On September 20 2017, Hurricane Maria made landfall in Puerto Rico,USA, damaging homes, roads, hospitals, and water, power and communication lines.  Though the official death toll stood at less than 60, reports from the island seemed to suggest otherwise. Denied access to these data, Harvard University Professors Caroline Buckee, Satchit Balsari, Rafael Irizzary, and Jennifer Leaning oversaw a household based survey that estimated excess mortality in Puerto Rico from September 20 through December 31, 2017 was closer to 4000, and not 59, as estimated by the US government. 

Aftermath of Hurricane Maria in Puerto Rico (Sept. 28, 2017). Image Source: Andres Kudacki for TIME

The study, published in the New England Journal of Medicine on May 28, resulted in widespread protests across the island. The government of Puerto Rico subsequently revised their estimate to 2,975 (95% CI: 2,658-3,290). The article was the most widely mentioned scientific article across all journals and all disciplines in 2018.

Why was this study done?

On December 9, 2017, the New York Times published an article suggesting that there may have been more than 1,000 deaths. This estimate was based on daily mortality data from Puerto Rico’s vital statistics bureau. The government of Puerto Rico stopped releasing the data after the article was published. Deaths from the hurricane resulted from direct and indirect deaths, as defined by the CDC. Indirect deaths occur due to disruption in healthcare access, transportation, utilities and other consequences of the hurricane. We interviewed 3299 randomly chosen households from across the island, to produce an independent estimate of all-cause mortality after the hurricane, and calculated excess deaths by comparing our estimated post-hurricane mortality rate with official rates for the same period in 2016.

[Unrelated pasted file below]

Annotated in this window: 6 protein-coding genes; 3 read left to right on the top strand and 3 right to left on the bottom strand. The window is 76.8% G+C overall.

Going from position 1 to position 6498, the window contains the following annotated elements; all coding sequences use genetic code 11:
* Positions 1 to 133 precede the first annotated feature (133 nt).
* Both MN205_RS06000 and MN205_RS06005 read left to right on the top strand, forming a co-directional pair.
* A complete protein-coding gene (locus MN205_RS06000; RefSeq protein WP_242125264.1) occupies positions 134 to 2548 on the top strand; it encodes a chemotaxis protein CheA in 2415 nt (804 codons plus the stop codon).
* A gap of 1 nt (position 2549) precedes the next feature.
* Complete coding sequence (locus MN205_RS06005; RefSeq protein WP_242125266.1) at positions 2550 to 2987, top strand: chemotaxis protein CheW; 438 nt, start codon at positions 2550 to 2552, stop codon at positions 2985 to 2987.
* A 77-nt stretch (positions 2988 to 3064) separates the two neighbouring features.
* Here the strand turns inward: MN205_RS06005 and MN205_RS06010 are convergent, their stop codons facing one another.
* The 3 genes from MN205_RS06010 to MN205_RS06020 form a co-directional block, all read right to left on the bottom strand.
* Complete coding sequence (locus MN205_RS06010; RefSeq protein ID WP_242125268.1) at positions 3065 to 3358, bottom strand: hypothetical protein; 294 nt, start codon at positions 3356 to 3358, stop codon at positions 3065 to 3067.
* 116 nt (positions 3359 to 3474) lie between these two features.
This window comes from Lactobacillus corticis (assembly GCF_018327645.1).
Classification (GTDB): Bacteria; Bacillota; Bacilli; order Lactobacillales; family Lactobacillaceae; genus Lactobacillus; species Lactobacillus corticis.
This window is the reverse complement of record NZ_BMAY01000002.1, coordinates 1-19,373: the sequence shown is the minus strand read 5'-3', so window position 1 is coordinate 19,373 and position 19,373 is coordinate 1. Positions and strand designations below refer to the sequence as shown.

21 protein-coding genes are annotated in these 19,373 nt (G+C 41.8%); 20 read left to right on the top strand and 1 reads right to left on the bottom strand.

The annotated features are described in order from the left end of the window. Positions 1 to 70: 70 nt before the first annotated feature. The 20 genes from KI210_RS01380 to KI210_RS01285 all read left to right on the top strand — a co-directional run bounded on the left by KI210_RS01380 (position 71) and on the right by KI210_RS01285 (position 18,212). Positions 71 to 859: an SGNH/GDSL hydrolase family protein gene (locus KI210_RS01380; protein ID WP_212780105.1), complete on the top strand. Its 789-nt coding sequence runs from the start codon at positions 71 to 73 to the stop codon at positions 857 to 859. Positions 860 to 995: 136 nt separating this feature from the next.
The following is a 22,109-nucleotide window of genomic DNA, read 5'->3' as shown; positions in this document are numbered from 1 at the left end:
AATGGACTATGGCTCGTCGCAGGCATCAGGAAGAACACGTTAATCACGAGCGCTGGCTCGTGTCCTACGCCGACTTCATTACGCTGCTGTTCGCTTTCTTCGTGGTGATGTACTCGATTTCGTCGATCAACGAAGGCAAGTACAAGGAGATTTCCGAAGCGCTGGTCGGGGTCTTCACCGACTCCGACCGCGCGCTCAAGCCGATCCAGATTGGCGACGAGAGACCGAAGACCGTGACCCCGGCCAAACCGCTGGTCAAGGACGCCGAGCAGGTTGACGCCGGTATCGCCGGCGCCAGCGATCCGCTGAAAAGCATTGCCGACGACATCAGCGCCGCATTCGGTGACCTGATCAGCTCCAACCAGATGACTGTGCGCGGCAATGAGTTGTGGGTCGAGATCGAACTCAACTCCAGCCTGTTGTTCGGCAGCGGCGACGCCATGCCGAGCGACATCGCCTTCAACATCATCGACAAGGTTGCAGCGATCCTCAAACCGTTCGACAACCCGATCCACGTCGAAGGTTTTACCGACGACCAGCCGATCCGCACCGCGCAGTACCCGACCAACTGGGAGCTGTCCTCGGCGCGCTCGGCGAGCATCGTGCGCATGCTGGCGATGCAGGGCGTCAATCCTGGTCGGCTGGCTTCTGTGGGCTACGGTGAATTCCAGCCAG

Why count deaths after disasters?

In a series of articles, we explain why it is important to count deaths after disasters, including the COVID-19 pandemic, where suffering and death result not only from the impact of COVID-19 infection, but also from societal response to the pandemic, including lockdowns and travel restrictions that result in loss of livelihoods, food security, and access to care. In Every Body Counts: Measuring Mortality From the COVID-19 Pandemic, we describe difficulties in disaster death attribution in the United States. In Why Every Body Counts, we describe we argue that the accurate death counting is important not only for closure, but has practical implications on aid distribution, resource allocation and disaster planning. It is important to know who people died, who died and why, in order to plan for an equitable response in the future.

Other mortality studies from our team

“All-cause excess mortality across 90 municipalities in Gujarat, India, during the COVID-19 pandemic”
Rolando J. Acosta, Biraj Patnaik, Caroline Buckee, Mathew V. Kiang, Rafael A. Irizarry, Satchit Balsari 
March 2020-April 2021. PLOS Global Public Health 2(8): e0000824.

This study provides an alternate measure of the mortality shock—both direct and indirect—of the COVID-19 pandemic in Gujarat, India using data from civil death registers from a convenience sample of 90 (of 162) municipalities across the state. This study, using data directly from the first point of official death registration data recording, provides incontrovertible evidence of the high excess mortality in Gujarat from March 2020 to April 2021.

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